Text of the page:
Kimberley A. Strassel (born July 24, 1972) is an author and member of the Wall Street Journal Editorial Board. She writes a weekly conservative column, "Potomac Watch", which appears on Fridays.
Strassel grew up in Buxton, Oregon, where she graduated in 1990 from Banks High School in nearby Banks. She graduated from Princeton University in 1994 with a B.A. in Public Policy and International Affairs.
Before joining the Editorial Board she was a news assistant for the European edition of the WSJ in Brussels (1994–1996) and a staff writer covering technology for the WSJ Europe in London (1996–1999). She moved to New York in 1999 to cover real estate before quickly joining the editorial page as an assistant features editor.
In 2001, Strassel was the first mainstream journalist to cover problems with historian Michael Bellesiles's book Arming America (2000); Strassel won an award for this work. Bellesiles resigned his professorship at Emory University in 2002 following an investigation launched by the university, and the Bancroft Prize for the book was revoked.
She became a senior editorial writer and member of the editorial board of the Wall Street Journal in 2005.
In 2006, Strassel co-wrote Leaving Women Behind: Modern Families, Outdated Laws (ISBN 0-7425-4545-8), which argues that government regulation interferes with marketplace initiatives to provide women with economic opportunity.
In 2007, Strassel began writing the long-running "Potomac Watch" column for the Wall Street Journal.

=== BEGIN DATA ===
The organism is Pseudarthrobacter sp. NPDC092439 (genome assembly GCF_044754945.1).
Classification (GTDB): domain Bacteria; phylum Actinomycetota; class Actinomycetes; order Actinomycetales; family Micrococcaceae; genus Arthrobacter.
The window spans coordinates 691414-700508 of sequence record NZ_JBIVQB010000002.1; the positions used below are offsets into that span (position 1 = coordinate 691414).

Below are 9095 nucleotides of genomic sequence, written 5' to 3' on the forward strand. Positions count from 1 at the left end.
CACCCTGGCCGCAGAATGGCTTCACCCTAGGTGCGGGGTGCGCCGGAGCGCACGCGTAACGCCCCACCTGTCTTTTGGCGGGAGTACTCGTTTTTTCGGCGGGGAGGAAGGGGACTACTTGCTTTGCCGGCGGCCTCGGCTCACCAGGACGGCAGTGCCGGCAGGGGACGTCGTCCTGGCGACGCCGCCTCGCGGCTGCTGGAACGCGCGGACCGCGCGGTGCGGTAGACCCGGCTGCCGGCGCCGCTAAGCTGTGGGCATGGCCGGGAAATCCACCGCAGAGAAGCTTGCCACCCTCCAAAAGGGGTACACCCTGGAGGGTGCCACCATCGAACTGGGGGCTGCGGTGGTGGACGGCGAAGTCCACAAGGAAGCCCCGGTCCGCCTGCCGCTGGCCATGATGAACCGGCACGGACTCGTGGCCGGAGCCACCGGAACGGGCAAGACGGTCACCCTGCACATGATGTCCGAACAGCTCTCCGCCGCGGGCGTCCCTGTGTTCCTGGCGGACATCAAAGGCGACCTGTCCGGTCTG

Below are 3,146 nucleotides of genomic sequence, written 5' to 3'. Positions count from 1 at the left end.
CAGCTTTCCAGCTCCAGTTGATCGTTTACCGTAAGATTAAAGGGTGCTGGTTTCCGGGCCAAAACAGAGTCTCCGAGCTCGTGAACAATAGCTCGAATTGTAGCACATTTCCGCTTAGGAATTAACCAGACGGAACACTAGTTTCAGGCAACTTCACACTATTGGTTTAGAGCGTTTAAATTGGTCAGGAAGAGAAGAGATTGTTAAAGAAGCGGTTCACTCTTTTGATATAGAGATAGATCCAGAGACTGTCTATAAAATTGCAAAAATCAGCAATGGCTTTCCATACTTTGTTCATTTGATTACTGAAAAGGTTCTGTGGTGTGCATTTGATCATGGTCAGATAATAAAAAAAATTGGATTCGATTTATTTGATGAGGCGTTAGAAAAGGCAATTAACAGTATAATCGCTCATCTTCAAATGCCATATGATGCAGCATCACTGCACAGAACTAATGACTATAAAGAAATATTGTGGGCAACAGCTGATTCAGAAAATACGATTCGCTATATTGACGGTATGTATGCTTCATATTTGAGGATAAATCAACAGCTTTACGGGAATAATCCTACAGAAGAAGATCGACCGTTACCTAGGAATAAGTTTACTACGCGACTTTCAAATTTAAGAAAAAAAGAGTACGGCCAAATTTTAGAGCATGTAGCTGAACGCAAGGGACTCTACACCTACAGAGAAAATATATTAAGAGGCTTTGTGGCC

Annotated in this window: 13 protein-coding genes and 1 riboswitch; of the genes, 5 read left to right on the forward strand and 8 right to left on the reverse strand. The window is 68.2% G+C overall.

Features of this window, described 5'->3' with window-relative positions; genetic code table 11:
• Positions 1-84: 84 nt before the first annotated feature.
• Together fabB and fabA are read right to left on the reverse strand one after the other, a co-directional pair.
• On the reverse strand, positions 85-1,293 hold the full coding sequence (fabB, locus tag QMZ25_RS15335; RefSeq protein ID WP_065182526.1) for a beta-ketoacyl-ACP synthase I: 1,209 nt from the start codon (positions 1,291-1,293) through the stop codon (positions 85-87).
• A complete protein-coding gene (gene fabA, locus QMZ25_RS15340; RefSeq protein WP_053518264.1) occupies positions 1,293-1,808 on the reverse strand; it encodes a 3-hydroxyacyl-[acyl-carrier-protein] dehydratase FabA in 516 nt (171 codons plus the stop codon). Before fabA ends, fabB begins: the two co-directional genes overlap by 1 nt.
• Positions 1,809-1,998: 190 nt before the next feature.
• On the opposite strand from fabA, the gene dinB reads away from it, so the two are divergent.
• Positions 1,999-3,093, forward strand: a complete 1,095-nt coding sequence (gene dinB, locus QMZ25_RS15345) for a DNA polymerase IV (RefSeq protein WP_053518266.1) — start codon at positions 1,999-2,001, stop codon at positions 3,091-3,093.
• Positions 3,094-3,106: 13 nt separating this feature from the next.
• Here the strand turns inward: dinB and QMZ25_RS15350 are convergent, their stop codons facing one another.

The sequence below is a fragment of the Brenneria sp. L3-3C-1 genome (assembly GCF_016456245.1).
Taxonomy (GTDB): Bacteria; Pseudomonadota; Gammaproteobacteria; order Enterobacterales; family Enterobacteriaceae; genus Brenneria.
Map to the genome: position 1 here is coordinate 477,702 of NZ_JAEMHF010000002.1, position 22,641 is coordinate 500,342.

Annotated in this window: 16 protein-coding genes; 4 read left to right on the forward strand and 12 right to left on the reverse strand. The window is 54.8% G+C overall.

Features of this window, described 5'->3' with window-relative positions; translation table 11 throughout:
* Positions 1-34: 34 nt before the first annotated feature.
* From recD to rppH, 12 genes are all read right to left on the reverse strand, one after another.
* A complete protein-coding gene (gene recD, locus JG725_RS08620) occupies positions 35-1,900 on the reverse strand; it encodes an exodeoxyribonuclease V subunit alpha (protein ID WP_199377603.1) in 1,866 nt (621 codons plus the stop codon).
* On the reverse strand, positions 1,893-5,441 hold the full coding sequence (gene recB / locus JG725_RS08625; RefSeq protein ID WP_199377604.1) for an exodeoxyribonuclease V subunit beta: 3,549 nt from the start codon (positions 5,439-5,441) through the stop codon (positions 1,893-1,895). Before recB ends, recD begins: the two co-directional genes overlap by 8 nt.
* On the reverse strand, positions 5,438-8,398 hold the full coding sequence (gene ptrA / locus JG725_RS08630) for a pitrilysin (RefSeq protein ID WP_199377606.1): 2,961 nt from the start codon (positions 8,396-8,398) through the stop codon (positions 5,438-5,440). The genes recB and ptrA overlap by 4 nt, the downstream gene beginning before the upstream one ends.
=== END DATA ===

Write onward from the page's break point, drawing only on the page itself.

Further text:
Strassel favorably profiled then vice presidential candidate Sarah Palin shortly before the 2008 election in an article entitled I Haven't Always Just Toed the Line. The article originally appeared in the Weekend Interview section of The Wall Street Journal on November 1, 2008.
In 2012, Strassel wrote an editorial in the WSJ that alleged the Obama campaign was targeting Frank L. VanderSloot, a national finance co-chair for Mitt Romney's 2012 presidential campaign and a top campaign donor. Strassel's editorial was disputed by Rachel Maddow, Lewiston Morning Tribune editor Marty Trillhaase, and David Shere of Media Matters for America. In May 2013, as part of the IRS targeting controversy, Strassel reported that the IRS (not the Obama campaign) targeted conservatives, including Frank L. VanderSloot.
In 2014, Strassel won the $250,000 Bradley Prize, an honor which she shares with columnist George Will and the CEO of Fox News, Roger Ailes. On the occasion of the award, the president of the conservative Bradley Foundation, Michael Grebe, noted "Ms. Strassel’s 'Potomac Watch' column is an essential example of journalistic excellence. Her keen focus on government transparency and accountability as well as her important analyses on issues of the day strengthen the American fabric.”
- Smith, Taylor (June 27, 2014). "Buxton native and Wall Street Journal columnist Kimberley Strassel wins Bradley Prize". The Oregonian. Retrieved 1 July 2014.
- "Kimberley Strassel". The Wall Street Journal. Retrieved 2016-06-19.
- Cohen, Patricia (August 3, 2010). "Scholar Emerges From Doghouse". The New York Times.
- "I Haven't Always Just Toed the Line". The Wall Street Journal. November 1, 2008.
- Strassel, Kimberley A. (May 10, 2012). "Strassel: Trolling for Dirt on the President's List". The Wall Street Journal.
- "Wealthy Romney fundraiser apologizes for gay reporter's 'personal pain'". The Rachel Maddow Show. May 15, 2012. Retrieved September 28, 2012. Transcript available.
- Trillhaase, Marty (August 1, 2012). "Picking On Idaho's defenseless millionaire" (PDF). Lewiston Morning Tribune. Retrieved 2012-11-13.
- Shere, David (May 14, 2012). "Fox, WSJ Pass Off Top Romney Campaign Official As A "Private Citizen"". Media Matters for America. Retrieved 2012-11-13.
- Strassel, Kimberley A. (May 19, 2013). "Strassel: The IRS Scandal Started at the Top". The Wall Street Journal.
- "Wall Street Journal columnist Kimberly A. Strassel to receive 2014 Bradley Prize". The Bradley Foundation. May 2014.
- "WEDDINGS; Kimberley Strassel, Matthew Rose". The New York Times. July 16, 2000.